“There’s a lot of these songs on this album that are older songs. They’ve been revamped, scrapped, some of them have been completely thrown away or redone. It shows the development over the years. You can year that on this one album. That was the challenge. People already knew those songs, so how are we going to fit them in? Something that we really thought about was where we placed the songs on this album.”
This thought process goes back to the argument, mostly led by the band or artist themselves, about the long lost tradition of listening to an album from beginning to end, in the way the artist intended. To experience the album as if it was an album spinning on turntable or even on a disc drive, track 1 to track 2 and so on. This is of course, something that’s been lost over the last 15 years as digital has taken over, people buy this track and that, or get free downloads of a specific single being promoted as a way to eventually sell the entire album itself.
Where this tradition came to mind, even prior to speaking with Jason, was the seamless and logical transition from the title track, an instrumental made for the big screen, which flows in an angelic dreamstate to the next track, “The Keene Act.” It made sense musically, as if “Cinematics” was the lucid introduction to the next act in this theatrical play, “The Keene Act,” the journey of which we as listeners were also participants.
“We take a lot of pride in the way the album flows together,” Jason explained. “It was a big part of fitting those songs in there and making them seem like they were in there the whole time.”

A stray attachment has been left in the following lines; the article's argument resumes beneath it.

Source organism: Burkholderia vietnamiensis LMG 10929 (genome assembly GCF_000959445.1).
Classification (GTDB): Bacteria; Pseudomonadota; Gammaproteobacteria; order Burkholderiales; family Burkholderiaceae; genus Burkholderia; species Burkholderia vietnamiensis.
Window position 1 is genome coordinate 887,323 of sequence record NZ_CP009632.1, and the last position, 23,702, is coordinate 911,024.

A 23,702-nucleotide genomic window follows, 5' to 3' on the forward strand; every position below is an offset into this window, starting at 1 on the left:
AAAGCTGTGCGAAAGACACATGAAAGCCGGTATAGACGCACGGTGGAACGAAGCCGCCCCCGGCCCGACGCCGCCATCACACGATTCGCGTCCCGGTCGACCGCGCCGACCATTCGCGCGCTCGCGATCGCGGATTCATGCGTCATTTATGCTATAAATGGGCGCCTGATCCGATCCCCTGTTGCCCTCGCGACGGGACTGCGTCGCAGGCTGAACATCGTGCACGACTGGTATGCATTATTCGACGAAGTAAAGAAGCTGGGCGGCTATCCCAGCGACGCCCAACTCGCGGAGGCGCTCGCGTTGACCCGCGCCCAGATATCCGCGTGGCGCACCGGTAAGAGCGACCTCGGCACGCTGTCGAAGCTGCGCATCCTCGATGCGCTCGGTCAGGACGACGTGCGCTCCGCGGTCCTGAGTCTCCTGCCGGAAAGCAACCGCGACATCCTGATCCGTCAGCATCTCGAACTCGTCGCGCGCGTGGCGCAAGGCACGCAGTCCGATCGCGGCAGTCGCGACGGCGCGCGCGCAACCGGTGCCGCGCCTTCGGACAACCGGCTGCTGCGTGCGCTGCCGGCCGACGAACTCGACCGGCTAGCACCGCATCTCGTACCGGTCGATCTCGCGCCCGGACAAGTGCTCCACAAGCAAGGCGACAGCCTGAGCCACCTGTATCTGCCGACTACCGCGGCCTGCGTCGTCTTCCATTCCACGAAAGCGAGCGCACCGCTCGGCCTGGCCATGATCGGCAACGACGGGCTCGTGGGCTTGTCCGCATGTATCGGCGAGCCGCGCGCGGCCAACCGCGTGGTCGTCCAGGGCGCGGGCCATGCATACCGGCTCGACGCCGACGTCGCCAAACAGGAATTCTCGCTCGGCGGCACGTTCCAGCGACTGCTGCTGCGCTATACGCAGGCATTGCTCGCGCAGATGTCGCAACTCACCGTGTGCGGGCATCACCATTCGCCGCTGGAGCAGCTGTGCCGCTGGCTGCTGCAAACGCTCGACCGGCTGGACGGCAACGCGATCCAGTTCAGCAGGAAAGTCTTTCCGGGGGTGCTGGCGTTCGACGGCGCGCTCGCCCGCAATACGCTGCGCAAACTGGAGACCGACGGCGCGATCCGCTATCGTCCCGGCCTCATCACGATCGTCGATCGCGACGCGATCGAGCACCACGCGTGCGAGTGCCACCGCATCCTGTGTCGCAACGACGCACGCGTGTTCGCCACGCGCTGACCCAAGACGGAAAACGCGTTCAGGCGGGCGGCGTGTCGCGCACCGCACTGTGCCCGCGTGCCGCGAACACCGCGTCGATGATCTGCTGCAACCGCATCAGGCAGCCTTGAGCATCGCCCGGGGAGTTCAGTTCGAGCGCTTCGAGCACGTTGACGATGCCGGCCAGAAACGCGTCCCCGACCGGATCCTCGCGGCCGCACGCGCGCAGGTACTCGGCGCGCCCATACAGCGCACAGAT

Another example is that flow of a standout track, which throws a shoutout to the teen angst filmmaker of the 80s, “My Misinformed John Hughes Teenage Youth,” right into the fan favorite, “Hunting Season.”
Jason reflected on the initial concept for the album as a whole versus an amalgamation of a bunch of songs, “It was almost like a soundtrack. Where you’re listening to some music that was part of some film. It’s important to us that people do listen to the whole album versus piecemeal, but if people eventually do do that, that’s fine with us too.”
And in regards to the naming of the track “My Misinformed John Hughes Teenage Youth?”
Jason laughs again, “Chris definitely named that song. Chris named all the songs on the album. As soon as he came to us with that name it immediately made sense to all of us. We all kind of grew up in that era. We all grew up thinking that’s how life was going to go. We were the geeky underdog that was going to pull through and make things happen! And everyone wanted to be like us.”
Jason, cracking up again,“But that’s not always the case. Sometimes you’re just a nerd, which is what we are.”
At this week’s in-store performance at Twist & Shout Records the band once again thanked the fans and did play the newer tracks like “My Misinformed John Hughes Teenage Youth?” (which Chris admitted, was becoming one of his favorite songs) and “Call Me A Mistake” along with old favorites.
Beyond the CD Release Party Saturday, October 6 at the Summit Music Hall, the Epilogues have tour plans in the works, now that they are free to be all they can be…free from the constraints of label deals and all that jazz.
“Definitely touring at the end of the year. And then lots and lots of heavy touring after the holidays, and probably most of next year alongside with more writing. We’ve got another album that we’ve got in mind that we’ve already started on. So yeah. We’re not gonna wait another three years.”